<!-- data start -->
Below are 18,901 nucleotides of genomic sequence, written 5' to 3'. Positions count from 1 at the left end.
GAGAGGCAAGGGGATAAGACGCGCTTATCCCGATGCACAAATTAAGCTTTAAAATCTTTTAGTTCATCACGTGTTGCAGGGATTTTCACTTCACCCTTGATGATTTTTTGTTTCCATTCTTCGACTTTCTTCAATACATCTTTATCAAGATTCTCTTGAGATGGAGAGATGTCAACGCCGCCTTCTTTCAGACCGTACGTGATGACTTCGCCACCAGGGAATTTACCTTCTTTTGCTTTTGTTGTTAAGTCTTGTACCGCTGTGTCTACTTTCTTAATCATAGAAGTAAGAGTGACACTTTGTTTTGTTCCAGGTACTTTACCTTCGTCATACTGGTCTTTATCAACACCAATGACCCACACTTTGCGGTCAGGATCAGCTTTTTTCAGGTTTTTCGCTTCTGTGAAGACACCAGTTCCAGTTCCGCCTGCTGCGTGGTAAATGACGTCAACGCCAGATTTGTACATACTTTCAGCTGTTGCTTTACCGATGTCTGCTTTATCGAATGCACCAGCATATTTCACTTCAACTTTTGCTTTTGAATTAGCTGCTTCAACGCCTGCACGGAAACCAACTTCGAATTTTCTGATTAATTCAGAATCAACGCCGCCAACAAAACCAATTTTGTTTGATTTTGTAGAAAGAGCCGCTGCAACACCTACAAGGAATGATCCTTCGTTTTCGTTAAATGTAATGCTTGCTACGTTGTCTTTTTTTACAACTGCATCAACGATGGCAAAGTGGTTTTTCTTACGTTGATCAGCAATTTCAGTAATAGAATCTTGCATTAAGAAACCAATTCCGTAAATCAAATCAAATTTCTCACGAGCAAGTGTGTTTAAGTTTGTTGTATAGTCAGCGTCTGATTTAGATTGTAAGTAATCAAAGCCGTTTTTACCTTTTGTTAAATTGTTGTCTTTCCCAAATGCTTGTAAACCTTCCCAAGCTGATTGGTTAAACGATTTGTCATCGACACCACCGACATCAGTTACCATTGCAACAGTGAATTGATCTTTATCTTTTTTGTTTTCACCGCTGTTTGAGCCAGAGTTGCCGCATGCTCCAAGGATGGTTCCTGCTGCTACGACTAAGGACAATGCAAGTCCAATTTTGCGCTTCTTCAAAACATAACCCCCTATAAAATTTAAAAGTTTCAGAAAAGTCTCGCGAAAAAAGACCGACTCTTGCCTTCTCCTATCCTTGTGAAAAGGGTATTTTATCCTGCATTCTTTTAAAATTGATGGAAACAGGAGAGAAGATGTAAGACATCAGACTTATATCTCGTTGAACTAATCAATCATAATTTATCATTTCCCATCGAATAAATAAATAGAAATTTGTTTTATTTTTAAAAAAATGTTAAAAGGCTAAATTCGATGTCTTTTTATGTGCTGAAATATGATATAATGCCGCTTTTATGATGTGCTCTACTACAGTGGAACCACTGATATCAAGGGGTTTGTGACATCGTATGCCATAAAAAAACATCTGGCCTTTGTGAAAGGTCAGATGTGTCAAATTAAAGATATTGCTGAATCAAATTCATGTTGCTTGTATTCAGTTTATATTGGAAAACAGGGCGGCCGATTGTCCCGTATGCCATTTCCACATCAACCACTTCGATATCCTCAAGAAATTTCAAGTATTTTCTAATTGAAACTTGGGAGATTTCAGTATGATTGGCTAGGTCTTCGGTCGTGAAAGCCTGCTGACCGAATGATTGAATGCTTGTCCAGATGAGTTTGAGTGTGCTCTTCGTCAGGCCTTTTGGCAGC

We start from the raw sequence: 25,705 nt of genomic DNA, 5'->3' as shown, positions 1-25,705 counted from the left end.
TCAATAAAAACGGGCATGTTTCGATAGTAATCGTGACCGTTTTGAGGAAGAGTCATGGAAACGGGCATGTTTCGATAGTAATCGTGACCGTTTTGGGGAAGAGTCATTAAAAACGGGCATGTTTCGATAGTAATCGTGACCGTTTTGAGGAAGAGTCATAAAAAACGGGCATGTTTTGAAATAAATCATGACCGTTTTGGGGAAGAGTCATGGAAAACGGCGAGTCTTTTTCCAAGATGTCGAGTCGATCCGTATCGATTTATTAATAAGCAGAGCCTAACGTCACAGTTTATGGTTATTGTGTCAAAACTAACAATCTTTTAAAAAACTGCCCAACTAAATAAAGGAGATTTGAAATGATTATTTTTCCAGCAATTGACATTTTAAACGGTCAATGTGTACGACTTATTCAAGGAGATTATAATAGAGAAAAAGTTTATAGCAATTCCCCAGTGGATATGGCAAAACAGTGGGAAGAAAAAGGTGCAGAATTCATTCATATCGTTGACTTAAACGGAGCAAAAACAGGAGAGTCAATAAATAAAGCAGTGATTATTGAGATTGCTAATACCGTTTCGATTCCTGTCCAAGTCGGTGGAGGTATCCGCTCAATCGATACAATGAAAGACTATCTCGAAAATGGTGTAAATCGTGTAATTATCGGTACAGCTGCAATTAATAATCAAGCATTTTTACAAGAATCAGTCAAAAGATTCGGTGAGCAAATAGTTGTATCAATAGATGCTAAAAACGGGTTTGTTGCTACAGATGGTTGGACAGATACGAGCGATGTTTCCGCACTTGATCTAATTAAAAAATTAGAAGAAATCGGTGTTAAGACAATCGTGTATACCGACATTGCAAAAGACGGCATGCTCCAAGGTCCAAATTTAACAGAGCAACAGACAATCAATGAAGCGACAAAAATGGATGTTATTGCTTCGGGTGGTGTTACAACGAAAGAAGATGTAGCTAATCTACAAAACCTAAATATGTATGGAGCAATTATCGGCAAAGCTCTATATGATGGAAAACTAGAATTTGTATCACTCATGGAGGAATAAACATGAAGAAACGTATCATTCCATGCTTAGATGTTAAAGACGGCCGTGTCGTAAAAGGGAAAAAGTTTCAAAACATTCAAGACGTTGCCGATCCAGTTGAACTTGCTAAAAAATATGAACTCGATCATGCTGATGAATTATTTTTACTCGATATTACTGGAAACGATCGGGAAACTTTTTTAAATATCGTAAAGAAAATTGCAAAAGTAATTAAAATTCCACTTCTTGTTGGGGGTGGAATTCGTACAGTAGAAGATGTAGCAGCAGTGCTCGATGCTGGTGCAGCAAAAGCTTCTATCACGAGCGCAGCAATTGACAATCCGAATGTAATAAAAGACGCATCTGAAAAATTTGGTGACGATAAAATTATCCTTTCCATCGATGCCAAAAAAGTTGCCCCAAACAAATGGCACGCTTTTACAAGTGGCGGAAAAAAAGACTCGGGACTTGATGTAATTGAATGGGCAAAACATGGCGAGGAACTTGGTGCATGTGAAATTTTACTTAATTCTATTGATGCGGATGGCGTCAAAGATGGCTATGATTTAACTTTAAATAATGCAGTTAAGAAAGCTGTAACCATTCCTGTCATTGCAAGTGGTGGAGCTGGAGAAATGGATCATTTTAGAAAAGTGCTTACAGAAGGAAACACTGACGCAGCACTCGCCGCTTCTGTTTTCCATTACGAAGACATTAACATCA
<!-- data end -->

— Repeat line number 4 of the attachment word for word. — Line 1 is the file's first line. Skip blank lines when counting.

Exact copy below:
TCAATAAAAACGGGCATGTTTCGATAGTAATCGTGACCGTTTTGAGGAAGAGTCATGGAAACGGGCATGTTTCGATAGTAATCGTGACCGTTTTGGGGAAGAGTCATTAAAAACGGGCATGTTTCGATAGTAATCGTGACCGTTTTGAGGAAGAGTCATAAAAAACGGGCATGTTTTGAAATAAATCATGACCGTTTTGGGGAAGAGTCATGGAAAACGGCGAGTCTTTTTCCAAGATGTCGAGTCGATCCGTATCGATTTATTAATAAGCAGAGCCTAACGTCACAGTTTATGGTTATTGTGTCAAAACTAACAATCTTTTAAAAAACTGCCCAACTAAATAAAGGAGATTTGAAATGATTATTTTTCCAGCAATTGACATTTTAAACGGTCAATGTGTACGACTTATTCAAGGAGATTATAATAGAGAAAAAGTTTATAGCAATTCCCCAGTGGATATGGCAAAACAGTGGGAAGAAAAAGGTGCAGAATTCATTCATATCGTTGACTTAAACGGAGCAAAAACAGGAGAGTCAATAAATAAAGCAGTGATTATTGAGATTGCTAATACCGTTTCGATTCCTGTCCAAGTCGGTGGAGGTATCCGCTCAATCGATACAATGAAAGACTATCTCGAAAATGGTGTAAATCGTGTAATTATCGGTACAGCTGCAATTAATAATCAAGCATTTTTACAAGAATCAGTCAAAAGATTCGGTGAGCAAATAGTTGTATCAATAGATGCTAAAAACGGGTTTGTTGCTACAGATGGTTGGACAGATACGAGCGATGTTTCCGCACTTGATCTAATTAAAAAATTAGAAGAAATCGGTGTTAAGACAATCGTGTATACCGACATTGCAAAAGACGGCATGCTCCAAGGTCCAAATTTAACAGAGCAACAGACAATCAATGAAGCGACAAAAATGGATGTTATTGCTTCGGGTGGTGTTACAACGAAAGAAGATGTAGCTAATCTACAAAACCTAAATATGTATGGAGCAATTATCGGCAAAGCTCTATATGATGGAAAACTAGAATTTGTATCACTCATGGAGGAATAAACATGAAGAAACGTATCATTCCATGCTTAGATGTTAAAGACGGCCGTGTCGTAAAAGGGAAAAAGTTTCAAAACATTCAAGACGTTGCCGATCCAGTTGAACTTGCTAAAAAATATGAACTCGATCATGCTGATGAATTATTTTTACTCGATATTACTGGAAACGATCGGGAAACTTTTTTAAATATCGTAAAGAAAATTGCAAAAGTAATTAAAATTCCACTTCTTGTTGGGGGTGGAATTCGTACAGTAGAAGATGTAGCAGCAGTGCTCGATGCTGGTGCAGCAAAAGCTTCTATCACGAGCGCAGCAATTGACAATCCGAATGTAATAAAAGACGCATCTGAAAAATTTGGTGACGATAAAATTATCCTTTCCATCGATGCCAAAAAAGTTGCCCCAAACAAATGGCACGCTTTTACAAGTGGCGGAAAAAAAGACTCGGGACTTGATGTAATTGAATGGGCAAAACATGGCGAGGAACTTGGTGCATGTGAAATTTTACTTAATTCTATTGATGCGGATGGCGTCAAAGATGGCTATGATTTAACTTTAAATAATGCAGTTAAGAAAGCTGTAACCATTCCTGTCATTGCAAGTGGTGGAGCTGGAGAAATGGATCATTTTAGAAAAGTGCTTACAGAAGGAAACACTGACGCAGCACTCGCCGCTTCTGTTTTCCATTACGAAGACATTAACATCA